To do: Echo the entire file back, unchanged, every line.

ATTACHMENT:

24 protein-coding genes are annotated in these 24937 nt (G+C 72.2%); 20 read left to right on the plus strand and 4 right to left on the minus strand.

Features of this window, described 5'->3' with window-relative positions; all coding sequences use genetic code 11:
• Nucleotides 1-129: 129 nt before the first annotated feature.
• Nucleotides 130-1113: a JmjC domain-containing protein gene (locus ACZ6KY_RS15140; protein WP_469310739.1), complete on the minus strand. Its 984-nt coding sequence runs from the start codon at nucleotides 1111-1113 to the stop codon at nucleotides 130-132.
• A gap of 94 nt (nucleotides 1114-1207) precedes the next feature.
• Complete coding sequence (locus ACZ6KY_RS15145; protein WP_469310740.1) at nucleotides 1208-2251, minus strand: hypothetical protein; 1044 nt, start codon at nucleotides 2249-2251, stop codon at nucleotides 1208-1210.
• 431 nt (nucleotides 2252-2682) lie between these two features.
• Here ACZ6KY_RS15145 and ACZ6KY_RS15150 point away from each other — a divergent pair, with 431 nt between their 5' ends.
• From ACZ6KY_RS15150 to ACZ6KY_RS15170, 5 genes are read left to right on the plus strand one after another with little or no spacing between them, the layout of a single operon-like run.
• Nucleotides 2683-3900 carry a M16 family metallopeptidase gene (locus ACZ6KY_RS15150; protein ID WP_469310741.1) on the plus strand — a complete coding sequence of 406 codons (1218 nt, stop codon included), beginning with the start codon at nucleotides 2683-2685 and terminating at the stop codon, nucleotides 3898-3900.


24 protein-coding genes are annotated in these 24937 nt (G+C 72.2%); 20 read left to right on the plus strand and 4 right to left on the minus strand.

Features of this window, described 5'->3' with window-relative positions; all coding sequences use genetic code 11:
• Nucleotides 1-129: 129 nt before the first annotated feature.
• Nucleotides 130-1113: a JmjC domain-containing protein gene (locus ACZ6KY_RS15140; protein WP_469310739.1), complete on the minus strand. Its 984-nt coding sequence runs from the start codon at nucleotides 1111-1113 to the stop codon at nucleotides 130-132.
• A gap of 94 nt (nucleotides 1114-1207) precedes the next feature.
• Complete coding sequence (locus ACZ6KY_RS15145; protein WP_469310740.1) at nucleotides 1208-2251, minus strand: hypothetical protein; 1044 nt, start codon at nucleotides 2249-2251, stop codon at nucleotides 1208-1210.
• 431 nt (nucleotides 2252-2682) lie between these two features.
• Here ACZ6KY_RS15145 and ACZ6KY_RS15150 point away from each other — a divergent pair, with 431 nt between their 5' ends.
• From ACZ6KY_RS15150 to ACZ6KY_RS15170, 5 genes are read left to right on the plus strand one after another with little or no spacing between them, the layout of a single operon-like run.
• Nucleotides 2683-3900 carry a M16 family metallopeptidase gene (locus ACZ6KY_RS15150; protein ID WP_469310741.1) on the plus strand — a complete coding sequence of 406 codons (1218 nt, stop codon included), beginning with the start codon at nucleotides 2683-2685 and terminating at the stop codon, nucleotides 3898-3900.